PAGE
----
California Turns Texas’s Vigilante Tactics on Gunmakers

Newsom scores some messaging points. Photo: Allen J. Schaben/Los Angeles Times via Getty Images

Since Texas Republicans succeeded (at least temporarily) in enacting a strict abortion ban enforced by incentivizing citizens to sue each other rather than law-enforcement officials, nearly three dozen copycat laws have been introduced across the country, according to the Washington Post. It’s not just Republicans proposing vigilante legislation, though many of the Democrats behind these bills say they’re still philosophically opposed to the tactic. California Democrats, led by Governor Gavin Newsom, are a prime example. Last week, they announced legislation modeled on the Texas abortion law that will similarly give bonuses to private citizens who sue gun manufacturers allegedly violating the state’s strong firearms laws. But it seems that the effort is a gesture rather than a sincere attempt to adopt Texas’s vigilante model.

According to the bill’s principal author, state senator Bob Hertzberg, it will “apply to those who manufacture, distribute, transport, import into California, or sell assault weapons, .50 BMG rifles, ghost guns [weapons assembled at home with no serial numbers] or ghost gun kits” and “would let people seek a court order to stop the spread of these weapons and recover up to $10,000 in damages for each weapon, plus attorney’s fees.”

All but chortling, Newsom said the law, if enacted, may convince the U.S. Supreme Court “to reconsider the absurdity of their previous decision” in allowing the Texas law to take effect.

It’s doubtful that gunmakers will be significantly intimidated by this legislation, which is unlikely to survive the judicial review that has gutted most recent gun-control measures in the Golden State on Second Amendment grounds. But gun-rights advocates, who thrive on paranoia, are professing worry, according to AP:

“If Texas succeeds in its gambit here, New York, California, New Jersey, and others will not be far behind in adopting equally aggressive gambits to not merely chill but to freeze the right to keep and bear arms,” attorney Erik Jaffe wrote in a legal brief on behalf of the Firearms Policy Coalition, a nonprofit group that advocates for gun rights.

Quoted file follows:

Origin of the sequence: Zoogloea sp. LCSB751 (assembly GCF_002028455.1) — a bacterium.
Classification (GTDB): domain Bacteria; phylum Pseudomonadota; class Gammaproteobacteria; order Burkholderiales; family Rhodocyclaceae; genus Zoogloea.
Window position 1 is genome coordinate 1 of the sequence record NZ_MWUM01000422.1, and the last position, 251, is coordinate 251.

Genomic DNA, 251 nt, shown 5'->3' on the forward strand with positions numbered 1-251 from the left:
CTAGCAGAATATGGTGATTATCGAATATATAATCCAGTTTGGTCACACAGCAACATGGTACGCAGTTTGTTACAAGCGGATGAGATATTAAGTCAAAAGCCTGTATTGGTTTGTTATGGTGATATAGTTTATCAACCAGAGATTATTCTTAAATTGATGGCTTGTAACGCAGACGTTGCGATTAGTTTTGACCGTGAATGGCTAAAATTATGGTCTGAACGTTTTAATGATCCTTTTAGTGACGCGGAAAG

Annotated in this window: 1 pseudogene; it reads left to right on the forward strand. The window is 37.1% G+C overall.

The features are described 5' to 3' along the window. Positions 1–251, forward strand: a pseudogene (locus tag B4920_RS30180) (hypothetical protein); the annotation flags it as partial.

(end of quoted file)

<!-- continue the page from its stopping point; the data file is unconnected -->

The group also claimed that such restrictions are “really just modern-day Jim Crow laws designed to suppress the exercise of human rights the tyrants who run California don’t like.” Obviously, it doesn’t entirely follow that threatening to enforce gun laws is like denying Black people the right to vote or access to public facilities and private business services.

One underlying assumption of some of the gun bill’s backers is technically inaccurate: The U.S. Supreme Court has not fully approved the Texas law. It simply denied an emergency petition to stop its enforcement while litigation continued, and then approved a Fifth Circuit ruling that forced challenges to the law to proceed through state courts before full federal review. In effect, the Court has made sure it does not have to adjudge the Texas abortion law on the merits until after it has delivered a decision on the constitutionality of pre-viability abortion bans in Dobbs v. Jackson Women’s Health Organization, involving Mississippi’s direct challenge to Roe v. Wade.
By then, of course, the Supreme Court may no longer recognize a federal constitutional right to an abortion, which would make the idea of the Texas law representing an “undue burden” on that right completely moot. If so, the Court might also reject the idea that those affected by the Texas law are in any way analogous to Californians exercising Second Amendment rights that are not in any danger of losing judicial recognition.

So the Newsom-Hertzberg bill is really just a messaging measure. As The Nation commented, California Democrats have “done what tons of progressives want elected Democrats to start doing: fight like Republicans.”

But in the courts, it’s the Republicans who will likely win the next round.

California Turns Texas’s Vigilante Tactics on Gunmakers